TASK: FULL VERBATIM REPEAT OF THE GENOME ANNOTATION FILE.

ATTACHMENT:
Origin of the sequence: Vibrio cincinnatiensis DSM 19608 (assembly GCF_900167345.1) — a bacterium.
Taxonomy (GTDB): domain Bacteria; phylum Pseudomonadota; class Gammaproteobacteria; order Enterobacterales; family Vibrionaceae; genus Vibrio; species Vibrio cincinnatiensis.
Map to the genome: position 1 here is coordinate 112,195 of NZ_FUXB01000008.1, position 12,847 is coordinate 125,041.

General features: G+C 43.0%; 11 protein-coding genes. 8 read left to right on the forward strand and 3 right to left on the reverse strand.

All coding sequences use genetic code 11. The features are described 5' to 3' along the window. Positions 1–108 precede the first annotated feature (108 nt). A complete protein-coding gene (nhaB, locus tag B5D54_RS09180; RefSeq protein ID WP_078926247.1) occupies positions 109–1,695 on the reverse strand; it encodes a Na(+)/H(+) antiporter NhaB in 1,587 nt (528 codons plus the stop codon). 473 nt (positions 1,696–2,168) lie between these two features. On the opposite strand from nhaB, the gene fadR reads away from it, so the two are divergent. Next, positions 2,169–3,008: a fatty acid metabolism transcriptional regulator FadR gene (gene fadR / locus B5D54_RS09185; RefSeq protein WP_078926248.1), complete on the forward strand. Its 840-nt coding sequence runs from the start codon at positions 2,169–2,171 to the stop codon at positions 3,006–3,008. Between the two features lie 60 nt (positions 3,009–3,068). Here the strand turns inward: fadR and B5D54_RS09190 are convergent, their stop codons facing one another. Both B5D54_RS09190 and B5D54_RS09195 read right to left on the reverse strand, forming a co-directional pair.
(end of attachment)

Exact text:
Origin of the sequence: Vibrio cincinnatiensis DSM 19608 (assembly GCF_900167345.1) — a bacterium.
Taxonomy (GTDB): domain Bacteria; phylum Pseudomonadota; class Gammaproteobacteria; order Enterobacterales; family Vibrionaceae; genus Vibrio; species Vibrio cincinnatiensis.
Map to the genome: position 1 here is coordinate 112,195 of NZ_FUXB01000008.1, position 12,847 is coordinate 125,041.

General features: G+C 43.0%; 11 protein-coding genes. 8 read left to right on the forward strand and 3 right to left on the reverse strand.

All coding sequences use genetic code 11. The features are described 5' to 3' along the window. Positions 1–108 precede the first annotated feature (108 nt). A complete protein-coding gene (nhaB, locus tag B5D54_RS09180; RefSeq protein ID WP_078926247.1) occupies positions 109–1,695 on the reverse strand; it encodes a Na(+)/H(+) antiporter NhaB in 1,587 nt (528 codons plus the stop codon). 473 nt (positions 1,696–2,168) lie between these two features. On the opposite strand from nhaB, the gene fadR reads away from it, so the two are divergent. Next, positions 2,169–3,008: a fatty acid metabolism transcriptional regulator FadR gene (gene fadR / locus B5D54_RS09185; RefSeq protein WP_078926248.1), complete on the forward strand. Its 840-nt coding sequence runs from the start codon at positions 2,169–2,171 to the stop codon at positions 3,006–3,008. Between the two features lie 60 nt (positions 3,009–3,068). Here the strand turns inward: fadR and B5D54_RS09190 are convergent, their stop codons facing one another. Both B5D54_RS09190 and B5D54_RS09195 read right to left on the reverse strand, forming a co-directional pair.